"Photography gives us memories we hardly knew we had: the house where we were born, our infant selves, the embarrassing clothes we once wore. But the camera is also capable of giving us memories we cannot actually have because we were not there in the first place."
In 1929, the author's mother, Betty, disappeared from the beach near her home on the English coast. She was three years old. For five days no one could find her, leaving her adoptive parents frantic. This book is her daughter's effort to examine what was done and how it all unfolded as it all seemed to result in a life full of misery.
It's a beautiful book, filled with charming photographs and relevant artwork that I absolutely loved. And the mystery is carefully revealed through these pieces as well as letters and writings Betty contributed in the 1980s as she recalled certain events and people. It all comes together beautifully to unveil a life that could have been so different. Highly recommended.
This book is on the shortlist for the Baillie Gifford Prize for non-fiction writing, which I think will be awarded this week. Also on the shortlist, Furious Hours by Casey Cep, which I read earlier this year.
>31 msf59: Hi Mark. I just finished my latest audio today and I'm working on some remarks right now. In a word, it was very good.
Ask Again, Yes by Molly Keane (audio narrator - Molly Pope)
In 1973, two young New York City rookie cops become partners and in doing so end up having a lifelong connection involving their families, the Stanhopes and the Gleasons. That relationship is cemented when they end up being next door neighbors in the suburban community of Gillam.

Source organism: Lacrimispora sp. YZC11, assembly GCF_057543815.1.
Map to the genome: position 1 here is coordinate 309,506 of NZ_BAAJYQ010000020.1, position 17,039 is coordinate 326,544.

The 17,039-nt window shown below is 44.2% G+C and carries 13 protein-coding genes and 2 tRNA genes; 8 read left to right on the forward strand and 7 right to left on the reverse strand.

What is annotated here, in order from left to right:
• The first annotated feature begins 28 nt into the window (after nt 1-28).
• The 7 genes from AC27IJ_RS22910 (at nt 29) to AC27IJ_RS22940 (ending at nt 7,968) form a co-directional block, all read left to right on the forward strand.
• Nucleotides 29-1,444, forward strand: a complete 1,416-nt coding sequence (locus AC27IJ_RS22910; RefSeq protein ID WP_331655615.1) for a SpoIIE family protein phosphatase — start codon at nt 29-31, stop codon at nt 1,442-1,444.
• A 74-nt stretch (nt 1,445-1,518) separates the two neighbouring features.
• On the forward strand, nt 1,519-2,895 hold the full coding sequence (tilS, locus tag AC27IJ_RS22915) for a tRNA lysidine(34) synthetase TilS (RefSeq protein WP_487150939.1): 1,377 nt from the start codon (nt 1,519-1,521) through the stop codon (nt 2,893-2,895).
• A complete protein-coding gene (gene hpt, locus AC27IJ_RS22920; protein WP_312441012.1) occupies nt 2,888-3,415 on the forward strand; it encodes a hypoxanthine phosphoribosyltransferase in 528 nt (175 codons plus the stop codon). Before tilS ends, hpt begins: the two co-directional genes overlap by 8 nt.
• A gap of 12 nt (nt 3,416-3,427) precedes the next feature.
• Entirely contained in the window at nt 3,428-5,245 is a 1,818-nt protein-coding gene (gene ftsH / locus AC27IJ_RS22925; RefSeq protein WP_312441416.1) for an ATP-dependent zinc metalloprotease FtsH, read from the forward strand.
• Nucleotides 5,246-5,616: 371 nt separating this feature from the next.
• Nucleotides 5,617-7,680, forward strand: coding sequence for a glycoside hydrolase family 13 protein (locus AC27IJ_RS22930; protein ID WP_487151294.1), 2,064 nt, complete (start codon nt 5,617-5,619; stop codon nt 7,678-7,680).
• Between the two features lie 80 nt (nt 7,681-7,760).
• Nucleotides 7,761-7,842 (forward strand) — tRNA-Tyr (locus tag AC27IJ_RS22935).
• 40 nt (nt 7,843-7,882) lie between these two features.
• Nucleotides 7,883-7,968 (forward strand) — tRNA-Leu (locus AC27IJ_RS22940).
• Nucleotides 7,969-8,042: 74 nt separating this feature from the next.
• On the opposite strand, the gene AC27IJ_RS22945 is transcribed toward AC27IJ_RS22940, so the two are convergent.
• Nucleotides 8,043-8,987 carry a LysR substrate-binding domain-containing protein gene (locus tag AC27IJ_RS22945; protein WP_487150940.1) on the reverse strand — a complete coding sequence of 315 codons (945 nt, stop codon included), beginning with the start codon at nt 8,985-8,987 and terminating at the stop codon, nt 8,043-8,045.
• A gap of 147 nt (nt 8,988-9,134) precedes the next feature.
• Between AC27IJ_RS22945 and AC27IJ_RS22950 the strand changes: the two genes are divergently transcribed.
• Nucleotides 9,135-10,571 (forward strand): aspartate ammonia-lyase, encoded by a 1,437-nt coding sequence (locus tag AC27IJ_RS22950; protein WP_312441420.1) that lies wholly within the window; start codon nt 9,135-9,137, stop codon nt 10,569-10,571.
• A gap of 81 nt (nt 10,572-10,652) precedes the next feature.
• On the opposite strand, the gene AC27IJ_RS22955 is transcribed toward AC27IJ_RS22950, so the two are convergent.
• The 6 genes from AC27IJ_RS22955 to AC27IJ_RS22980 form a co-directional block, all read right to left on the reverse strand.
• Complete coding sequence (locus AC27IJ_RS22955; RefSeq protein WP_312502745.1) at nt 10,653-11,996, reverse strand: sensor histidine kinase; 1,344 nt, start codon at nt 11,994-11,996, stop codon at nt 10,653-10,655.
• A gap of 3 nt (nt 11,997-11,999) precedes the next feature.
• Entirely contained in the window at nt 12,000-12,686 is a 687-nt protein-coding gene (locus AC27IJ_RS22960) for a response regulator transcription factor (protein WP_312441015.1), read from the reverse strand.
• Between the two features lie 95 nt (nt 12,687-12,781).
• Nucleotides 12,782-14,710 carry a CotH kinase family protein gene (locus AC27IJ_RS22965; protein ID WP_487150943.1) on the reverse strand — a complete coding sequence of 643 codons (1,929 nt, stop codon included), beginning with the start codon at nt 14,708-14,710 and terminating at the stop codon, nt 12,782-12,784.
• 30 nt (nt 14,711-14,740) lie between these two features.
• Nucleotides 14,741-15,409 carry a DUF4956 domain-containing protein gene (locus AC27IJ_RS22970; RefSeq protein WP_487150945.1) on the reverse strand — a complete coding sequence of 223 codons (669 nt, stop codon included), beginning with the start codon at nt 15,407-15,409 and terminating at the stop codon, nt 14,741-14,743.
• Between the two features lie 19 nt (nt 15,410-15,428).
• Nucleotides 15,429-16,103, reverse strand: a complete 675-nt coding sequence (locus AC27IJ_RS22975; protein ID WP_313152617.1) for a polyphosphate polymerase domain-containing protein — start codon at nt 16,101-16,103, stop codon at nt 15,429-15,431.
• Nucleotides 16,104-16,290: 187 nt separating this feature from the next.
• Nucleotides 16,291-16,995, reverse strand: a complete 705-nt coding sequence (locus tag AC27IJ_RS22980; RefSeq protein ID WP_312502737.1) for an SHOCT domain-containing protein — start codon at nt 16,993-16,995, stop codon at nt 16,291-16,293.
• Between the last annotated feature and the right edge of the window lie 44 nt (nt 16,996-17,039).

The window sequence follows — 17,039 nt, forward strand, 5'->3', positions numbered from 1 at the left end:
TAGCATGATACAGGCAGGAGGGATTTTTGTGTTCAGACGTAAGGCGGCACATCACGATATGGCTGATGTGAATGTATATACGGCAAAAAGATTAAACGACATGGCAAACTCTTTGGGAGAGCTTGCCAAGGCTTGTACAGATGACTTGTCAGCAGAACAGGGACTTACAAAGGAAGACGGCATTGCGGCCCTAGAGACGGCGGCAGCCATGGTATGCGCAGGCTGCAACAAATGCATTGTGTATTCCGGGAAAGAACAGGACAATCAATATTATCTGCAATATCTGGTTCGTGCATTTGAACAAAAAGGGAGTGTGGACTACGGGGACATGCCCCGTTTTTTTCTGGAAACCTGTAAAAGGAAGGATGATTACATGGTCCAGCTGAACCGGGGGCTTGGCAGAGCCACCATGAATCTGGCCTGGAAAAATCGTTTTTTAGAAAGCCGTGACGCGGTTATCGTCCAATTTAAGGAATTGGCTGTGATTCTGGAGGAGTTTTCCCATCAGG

The author did a yeoman's job of illustrating the problems that can overwhelm families today and although mental illness and alcoholism isn't found in every family, it's common enough that we all know families effected by it in one way or another. Very well done and compulsively readable.
The Feast of the Goat by Mario Vargas
And on audio:
The Ministry of Truth: the Biography of George Orwell's 1984 by Dorian Lynskey
Finally......Season three of The Crown is up on Netflix. I know what I'll be doing tonight and until I've gobbled down the whole thing lol.
>38 brenzi: we watched the first episode last night! We had time for one more but hubby thought we should spread them out rather than watching all at once. Harrumph.
Poldark finished up last night and the Durrells of Corfu finished last week. It will be a few weeks for me before any TV series starts up again. THat is a shame as I have Christmas gifts to knit and tend to do that in front of the TV.